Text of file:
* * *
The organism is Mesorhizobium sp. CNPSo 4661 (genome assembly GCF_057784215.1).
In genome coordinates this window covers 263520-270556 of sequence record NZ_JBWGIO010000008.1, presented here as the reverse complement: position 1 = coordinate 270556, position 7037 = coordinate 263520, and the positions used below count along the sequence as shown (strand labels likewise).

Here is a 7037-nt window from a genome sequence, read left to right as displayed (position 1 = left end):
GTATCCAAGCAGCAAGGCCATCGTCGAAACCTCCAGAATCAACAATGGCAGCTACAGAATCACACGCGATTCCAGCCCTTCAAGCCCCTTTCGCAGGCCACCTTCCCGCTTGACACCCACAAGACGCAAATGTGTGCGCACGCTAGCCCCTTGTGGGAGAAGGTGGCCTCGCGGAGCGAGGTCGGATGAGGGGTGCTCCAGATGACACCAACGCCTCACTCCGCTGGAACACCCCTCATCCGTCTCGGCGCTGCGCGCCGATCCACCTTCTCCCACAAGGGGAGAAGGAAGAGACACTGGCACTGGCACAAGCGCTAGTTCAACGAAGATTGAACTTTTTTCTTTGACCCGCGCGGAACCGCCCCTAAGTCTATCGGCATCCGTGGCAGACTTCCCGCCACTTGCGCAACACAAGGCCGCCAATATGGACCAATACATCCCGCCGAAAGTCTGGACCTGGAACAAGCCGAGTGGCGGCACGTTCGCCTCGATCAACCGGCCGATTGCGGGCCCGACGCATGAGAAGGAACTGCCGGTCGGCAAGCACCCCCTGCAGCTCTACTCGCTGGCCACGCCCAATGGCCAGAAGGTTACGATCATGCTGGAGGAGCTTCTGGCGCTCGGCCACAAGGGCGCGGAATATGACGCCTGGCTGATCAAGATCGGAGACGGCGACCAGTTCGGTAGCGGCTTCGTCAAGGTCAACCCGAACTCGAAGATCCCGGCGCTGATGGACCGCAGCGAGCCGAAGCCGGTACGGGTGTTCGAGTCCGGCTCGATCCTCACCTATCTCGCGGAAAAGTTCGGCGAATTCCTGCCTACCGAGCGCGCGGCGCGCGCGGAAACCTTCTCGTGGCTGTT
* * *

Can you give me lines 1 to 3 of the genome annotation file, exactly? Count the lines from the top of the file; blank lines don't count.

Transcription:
The organism is Mesorhizobium sp. CNPSo 4661 (genome assembly GCF_057784215.1).
In genome coordinates this window covers 263520-270556 of sequence record NZ_JBWGIO010000008.1, presented here as the reverse complement: position 1 = coordinate 270556, position 7037 = coordinate 263520, and the positions used below count along the sequence as shown (strand labels likewise).

Here is a 7037-nt window from a genome sequence, read left to right as displayed (position 1 = left end):